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Lecture 4

SOC224H5 Lecture Notes - Lecture 4: Cultural Reproduction, Solar-Powered Desalination Unit, Medieval University


Department
Sociology
Course Code
SOC224H5
Professor
Jayne Baker
Lecture
4

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SOC224
Week 4, Oct 5
Lecture #4 - Continued
Structural Functionalists and Selection
S. Functionalists also theorized about how schools serve a sorting & selecting function.
Functionalists argued that schools taught modern values. Schools provide a common culture in
societies that were growing increasingly diverse & complex.
Schools would function as transmitters as modern values like universalism, democracy &
meritocracy. Students would be taught a common culture in which individuals aspired to get ahead, to
champion universalism & to uphold meritocracy.
How students learn this common culture Rather than teaching these values overtly, schools
actually taught them through their very form & operation. Students learned by doing. By treating all
students equally before common rules, schools embodied the values of universalism.
The structure of modern schooling functioned by implicitly displaying modern values through its very
organization.
Talcott Parsons
The 2 functions of schools:
1) To socialize - Parsons reiterates Durkheim's ideas.
2) To allocate - Schools have a function in allocating who does what. The term 'allocate' is a neutral
term in contrast to terms like 'selection'. Allocation happens through grading, designating credentials -
deciding who earns what types of grades/credentials.
-The edu system as an important mechanism for the selection of individuals for their future role in
society. It functions to allocate these human resources within the role structure of adult society. Thus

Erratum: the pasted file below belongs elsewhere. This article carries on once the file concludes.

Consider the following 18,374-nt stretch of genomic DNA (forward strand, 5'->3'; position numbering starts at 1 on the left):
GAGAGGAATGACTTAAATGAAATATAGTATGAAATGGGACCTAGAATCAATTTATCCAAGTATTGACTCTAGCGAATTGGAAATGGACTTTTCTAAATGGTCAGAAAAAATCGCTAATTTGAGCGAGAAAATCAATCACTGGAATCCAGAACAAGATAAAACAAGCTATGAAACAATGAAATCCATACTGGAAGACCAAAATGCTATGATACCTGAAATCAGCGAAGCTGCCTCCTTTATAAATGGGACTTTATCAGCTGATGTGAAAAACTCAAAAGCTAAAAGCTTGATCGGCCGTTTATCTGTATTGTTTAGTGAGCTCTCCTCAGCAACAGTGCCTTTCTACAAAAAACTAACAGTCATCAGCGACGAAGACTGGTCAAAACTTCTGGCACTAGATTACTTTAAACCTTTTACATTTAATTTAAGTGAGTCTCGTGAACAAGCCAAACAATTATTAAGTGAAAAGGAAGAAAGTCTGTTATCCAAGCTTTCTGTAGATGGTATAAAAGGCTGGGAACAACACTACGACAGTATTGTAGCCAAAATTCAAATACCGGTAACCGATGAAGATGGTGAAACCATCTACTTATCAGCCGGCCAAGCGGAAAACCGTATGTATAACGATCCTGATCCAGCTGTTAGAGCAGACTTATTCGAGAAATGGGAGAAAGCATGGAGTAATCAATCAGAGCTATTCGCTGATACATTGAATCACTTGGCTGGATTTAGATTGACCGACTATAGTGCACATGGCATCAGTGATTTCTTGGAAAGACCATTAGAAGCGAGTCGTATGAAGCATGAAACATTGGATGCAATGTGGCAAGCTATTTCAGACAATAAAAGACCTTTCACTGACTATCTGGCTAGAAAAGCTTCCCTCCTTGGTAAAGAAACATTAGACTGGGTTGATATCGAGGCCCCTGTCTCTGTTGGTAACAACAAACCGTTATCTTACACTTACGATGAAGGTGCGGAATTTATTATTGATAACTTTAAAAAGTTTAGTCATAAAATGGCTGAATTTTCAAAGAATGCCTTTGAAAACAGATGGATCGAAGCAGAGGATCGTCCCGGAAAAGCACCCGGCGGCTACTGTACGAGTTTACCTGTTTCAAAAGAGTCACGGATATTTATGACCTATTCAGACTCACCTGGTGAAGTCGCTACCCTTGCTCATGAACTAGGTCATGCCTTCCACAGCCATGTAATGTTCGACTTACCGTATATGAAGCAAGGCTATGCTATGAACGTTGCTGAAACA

schools, by testing & evaluating students, match their talents, skills & capacity to the jobs for which
they are best suited. School is seen as the major mechanism for role allocation.
“To Allocate”: Davis & Moore’s “Functional Theory of Stratification”
Meritocracy If you work hard enough, you'll be rewarded. Cornerstone of their theory.
Meritocracy is a commonly held belief.
Some positions are more important than others, and require special skills.
These skills are in short supply, because talent is scarce and training is costly of people’s time and
resources
Need adequate rewards to induce the right people to develop their skills (e.g., $, social status)
Argument Schools are meritocratic. Those who work hard received good grades. They are seen as
deserving of merit. The function of schools is to bestow the recognition & merit upon those who are
deserving.
D & M believe that everyone has the equal chance to pursue credentials/merit. However, socio
evidence shows that there are certain barriers that prevent some people from pursuing education (Ex:
Money). D & M assume that everyone starts at the same line to start the race & that everyone has an
equal chance at making it. But, they disregard the obstacles- financial constraints.
D & M focus too much on how inequality motivates people to undergo long & arduous schooling.
They avoid examining how inequality fails to function for others who are equally motivated but
unable to pursue the necessary edu.
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